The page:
Are prices in Seattle based on strong fundamentals or speculation? While we can certainly look at the data and draw conclusions for ourselves, there is little to no hard information out there about how many people are buying merely to turn a quick buck.
There are those that treat the lack of hard data regarding speculative buying as evidence that there is little to none of it occurring in Seattle. I highly doubt that is the case (for reasons discussed here numerous times before), but even if we assume that it were true up to this point, I’m inclined to think that speculation in Seattle is on the rise.
Exhibit A: Thursday’s Seattle P-I front-page story about a local flip:
The last time Al Johnson was inside the house at 4425 Cascadia Ave. S. in Columbia City, there were no walls.
“You’ve done a nice job,” Johnson told owner Thomas Loeser after touring the rehabilitated 1911 Craftsman house Monday.
Johnson, an associate broker with Windermere Real Estate, was the listing agent who sold the “extreme fixer” in February to Loeser and his brother, Derek — lawyers when they’re not fixing up houses.
In recent years, many developers have fixed up run-down houses and then put them right back on the market. The Loesers’ house offers an extreme example.
They paid $315,000 for the run-down abode Feb. 20 and put it back on the market for $549,000 last weekend. Thomas Loeser wouldn’t say how much they spent on renovations, but acknowledged that one agent who said back in February the house would take $150,000 in work wasn’t far off.
Johnson speculated just before the sale that the house, once fixed up, could fetch $150,000 over the sales price in the current market — at most.
“Let’s see what happens,” Johnson, who is not representing the house this time, said Monday.
Exhibit B: #1 on Forbes’ latest list, “Best Places to Flip a Home“? You guessed it… Seattle!
Flipping—in which an investor buys a home, makes quick improvements and resells at a higher price—”was a rage in the housing market surge,” says Anthony Sanders, a professor of real estate finance at Arizona State University. “But it is not as popular in this flat housing market.”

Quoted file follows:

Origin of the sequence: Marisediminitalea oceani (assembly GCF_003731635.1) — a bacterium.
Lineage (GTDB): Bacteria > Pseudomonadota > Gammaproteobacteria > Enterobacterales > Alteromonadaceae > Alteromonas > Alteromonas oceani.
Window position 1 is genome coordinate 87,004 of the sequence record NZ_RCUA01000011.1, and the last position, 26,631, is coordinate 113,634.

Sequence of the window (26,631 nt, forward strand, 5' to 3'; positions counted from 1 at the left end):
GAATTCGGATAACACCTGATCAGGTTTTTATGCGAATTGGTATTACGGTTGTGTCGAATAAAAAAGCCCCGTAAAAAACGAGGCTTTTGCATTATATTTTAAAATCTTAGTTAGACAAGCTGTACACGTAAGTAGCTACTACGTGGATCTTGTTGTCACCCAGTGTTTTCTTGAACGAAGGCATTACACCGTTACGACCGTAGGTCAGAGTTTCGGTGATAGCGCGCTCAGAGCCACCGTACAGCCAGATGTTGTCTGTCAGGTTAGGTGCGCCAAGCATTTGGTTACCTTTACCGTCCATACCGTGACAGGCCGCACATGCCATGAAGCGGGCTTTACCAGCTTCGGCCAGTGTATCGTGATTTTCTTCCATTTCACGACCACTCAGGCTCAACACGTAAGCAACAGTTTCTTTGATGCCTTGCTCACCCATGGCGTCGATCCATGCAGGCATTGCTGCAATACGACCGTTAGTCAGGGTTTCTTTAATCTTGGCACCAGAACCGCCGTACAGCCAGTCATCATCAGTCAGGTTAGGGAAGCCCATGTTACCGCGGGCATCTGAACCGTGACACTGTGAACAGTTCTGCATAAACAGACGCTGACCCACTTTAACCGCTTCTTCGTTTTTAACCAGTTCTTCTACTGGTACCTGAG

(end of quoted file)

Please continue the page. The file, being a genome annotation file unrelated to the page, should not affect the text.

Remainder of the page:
It’s easy to understand why. With prices falling quarter after quarter, the prospect of buying low and selling lower doesn’t sound nearly as appealing as buying low and selling high.
However, those looking to make a quick buck may do so in a number of markets ripe for a well-spotted flip.
Best among them is Seattle. It landed atop our list based on a number of measures.
I’m not a violent person by nature, but part of me would really like to gut-punch these reporters that are encouraging people to go out there and jump into Seattle’s already-stalling housing market to try to turn a quick buck. The days of easy money from flipping real estate in Seattle are over (if they were ever even here to begin with).
Exhibit C: Anyone seen or heard from “Seattle Eric” lately?
P.S. (For those not in the know, Seattle Eric was the proprietor of a blog titled Tales of a Seattle Real Estate Investor (formerly located at this address), where he chronicled his quest to flip houses in Seattle for fun and profit. He was also a contributor over at Rain City Guide for a short while. The last time anyone heard from him, he had gotten out of the flipping business to become a real estate agent, and was still having trouble unloading a few of his houses.)
Addendum: Be sure to check out a relatively new Seattle-area blog that focuses specifically on local flips: ReMuddle. I have added a link to them on the sidebar under Bubble Sites -> Regionals. Thanks to RedmondJP for pointing them out in the forum. Speaking of the forum, also be sure to check out the long-running thread on this very subject: Audacious Flips and Renovations.